This 7,340-yard course has seen plenty of drama over the years. It features wide, rolling fairways and there are plenty of trees to catch wayward drives. The man who wins is likely to be the player who hits the most fairways, and he will not have to be somebody who can drive the ball 320 yards.
Who fits the bill this time? How about Ryan Moore? The American is due a big win and this course suits his game. He played well here 12 months ago and, of course, capped 2016 with his wild-card pick for the Ryder Cup after going head to head with Rory McIlroy in the Tour Championship. Moore did everything but win that event but he proved to himself that he was good enough to compete with the best in the world. He doesn't hit the ball terribly far, but he does hit it straight and he is a brilliant iron and wedge player.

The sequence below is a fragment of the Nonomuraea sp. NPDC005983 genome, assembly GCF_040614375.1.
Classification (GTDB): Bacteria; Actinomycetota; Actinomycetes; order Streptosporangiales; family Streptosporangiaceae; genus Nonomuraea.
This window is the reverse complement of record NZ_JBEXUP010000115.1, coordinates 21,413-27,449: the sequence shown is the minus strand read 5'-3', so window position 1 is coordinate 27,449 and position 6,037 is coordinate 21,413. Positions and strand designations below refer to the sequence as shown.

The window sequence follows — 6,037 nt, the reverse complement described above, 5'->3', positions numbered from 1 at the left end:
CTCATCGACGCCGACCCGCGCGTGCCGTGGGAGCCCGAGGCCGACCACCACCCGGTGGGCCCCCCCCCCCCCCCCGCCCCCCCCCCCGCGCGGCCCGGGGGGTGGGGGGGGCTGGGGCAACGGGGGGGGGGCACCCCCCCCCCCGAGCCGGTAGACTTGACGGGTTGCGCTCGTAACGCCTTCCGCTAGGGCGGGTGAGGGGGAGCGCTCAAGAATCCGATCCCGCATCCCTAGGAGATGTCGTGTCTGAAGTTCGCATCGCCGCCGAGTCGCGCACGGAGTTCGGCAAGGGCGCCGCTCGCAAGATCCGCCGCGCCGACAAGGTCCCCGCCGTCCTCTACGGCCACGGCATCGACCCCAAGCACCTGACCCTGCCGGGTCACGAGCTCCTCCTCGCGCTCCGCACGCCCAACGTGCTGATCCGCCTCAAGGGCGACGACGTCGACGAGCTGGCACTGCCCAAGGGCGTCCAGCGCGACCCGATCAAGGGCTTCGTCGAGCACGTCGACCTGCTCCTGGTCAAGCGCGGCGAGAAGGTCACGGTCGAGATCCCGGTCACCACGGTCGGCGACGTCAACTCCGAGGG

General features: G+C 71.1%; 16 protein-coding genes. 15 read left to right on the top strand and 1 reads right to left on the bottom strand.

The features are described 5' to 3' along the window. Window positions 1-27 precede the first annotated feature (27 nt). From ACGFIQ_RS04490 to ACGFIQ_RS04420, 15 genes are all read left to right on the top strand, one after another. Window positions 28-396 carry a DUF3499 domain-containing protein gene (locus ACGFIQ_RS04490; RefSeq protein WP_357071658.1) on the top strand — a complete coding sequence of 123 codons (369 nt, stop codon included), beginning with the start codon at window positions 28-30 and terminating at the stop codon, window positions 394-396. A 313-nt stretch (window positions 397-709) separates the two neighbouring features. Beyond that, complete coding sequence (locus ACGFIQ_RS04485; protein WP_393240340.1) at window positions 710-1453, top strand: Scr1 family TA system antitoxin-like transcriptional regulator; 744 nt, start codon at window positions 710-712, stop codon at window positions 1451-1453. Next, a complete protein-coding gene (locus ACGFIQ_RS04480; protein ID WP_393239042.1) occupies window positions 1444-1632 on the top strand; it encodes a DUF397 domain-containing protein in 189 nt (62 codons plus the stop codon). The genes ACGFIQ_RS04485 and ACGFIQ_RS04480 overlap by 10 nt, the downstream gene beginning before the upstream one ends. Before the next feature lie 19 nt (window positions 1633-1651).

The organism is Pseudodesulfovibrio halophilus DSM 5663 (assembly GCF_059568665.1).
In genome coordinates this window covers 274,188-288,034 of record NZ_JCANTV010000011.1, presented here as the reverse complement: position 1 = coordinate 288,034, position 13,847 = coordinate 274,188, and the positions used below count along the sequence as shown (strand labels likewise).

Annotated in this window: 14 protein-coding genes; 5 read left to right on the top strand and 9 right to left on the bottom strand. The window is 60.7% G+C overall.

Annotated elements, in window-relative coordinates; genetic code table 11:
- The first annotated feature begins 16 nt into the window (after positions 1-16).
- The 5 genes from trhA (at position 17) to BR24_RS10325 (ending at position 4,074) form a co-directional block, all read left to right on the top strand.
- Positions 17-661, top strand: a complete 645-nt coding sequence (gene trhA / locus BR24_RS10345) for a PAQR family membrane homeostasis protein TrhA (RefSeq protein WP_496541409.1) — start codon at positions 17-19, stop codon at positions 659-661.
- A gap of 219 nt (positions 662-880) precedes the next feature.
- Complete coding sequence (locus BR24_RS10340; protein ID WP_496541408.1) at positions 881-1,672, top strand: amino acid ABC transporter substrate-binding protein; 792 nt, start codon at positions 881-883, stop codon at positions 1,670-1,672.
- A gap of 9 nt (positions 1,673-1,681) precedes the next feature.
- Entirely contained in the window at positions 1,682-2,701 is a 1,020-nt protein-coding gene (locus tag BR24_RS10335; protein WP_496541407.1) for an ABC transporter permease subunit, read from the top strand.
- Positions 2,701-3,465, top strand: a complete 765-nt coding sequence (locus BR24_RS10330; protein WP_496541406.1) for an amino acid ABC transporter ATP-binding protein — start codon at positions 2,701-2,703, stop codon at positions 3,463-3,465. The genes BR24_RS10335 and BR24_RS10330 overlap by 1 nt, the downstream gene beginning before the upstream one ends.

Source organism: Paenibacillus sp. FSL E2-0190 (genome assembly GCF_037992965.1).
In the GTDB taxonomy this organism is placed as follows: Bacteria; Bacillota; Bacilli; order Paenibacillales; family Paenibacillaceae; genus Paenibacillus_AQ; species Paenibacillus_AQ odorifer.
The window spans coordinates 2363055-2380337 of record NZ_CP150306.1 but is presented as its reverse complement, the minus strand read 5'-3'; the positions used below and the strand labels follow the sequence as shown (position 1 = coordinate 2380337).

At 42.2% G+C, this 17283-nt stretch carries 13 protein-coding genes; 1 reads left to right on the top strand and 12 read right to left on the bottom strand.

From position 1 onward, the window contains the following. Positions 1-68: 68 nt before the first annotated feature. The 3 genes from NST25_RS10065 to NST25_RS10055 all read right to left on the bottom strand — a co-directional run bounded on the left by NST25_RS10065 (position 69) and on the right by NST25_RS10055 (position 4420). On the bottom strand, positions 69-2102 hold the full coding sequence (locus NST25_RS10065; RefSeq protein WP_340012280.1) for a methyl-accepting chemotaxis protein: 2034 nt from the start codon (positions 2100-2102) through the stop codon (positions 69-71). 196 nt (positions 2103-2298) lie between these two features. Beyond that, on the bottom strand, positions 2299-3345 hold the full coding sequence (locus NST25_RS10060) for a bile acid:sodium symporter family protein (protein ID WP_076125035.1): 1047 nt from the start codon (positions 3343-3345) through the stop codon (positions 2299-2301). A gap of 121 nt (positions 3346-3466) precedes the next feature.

It is also time that Marc Leishman completed his return to the top echelons of professional golf with a victory against the best players. The Australian helped to nurse his wife back to health after she almost died and, like Moore, is one of the nicest men you could ever wish to meet. With the problems in his home life behind him, many people feel that golf owes Leishman something, and your correspondent just happens to be among them. Take a look at PGA Tour leaderboards over the past year or so and you will see Leishman's name figuring on a fairly regular basis. You get the sense that the next victory could be the first of many.
It is also extremely difficult to ignore the credentials of Johnson. Apart from twice finishing second here, he was fourth in 2016, just two shots behind Watson. If he has one of those weeks where he hits the ball straight and finds his best with his short irons then he will be the man to beat. Paul Casey has performed well here in the past too and after so many near misses he must make the breakthrough again before very much longer. The Englishman is a brilliant ball striker and when his putter gets hot he is capable of shotting some very low scores indeed.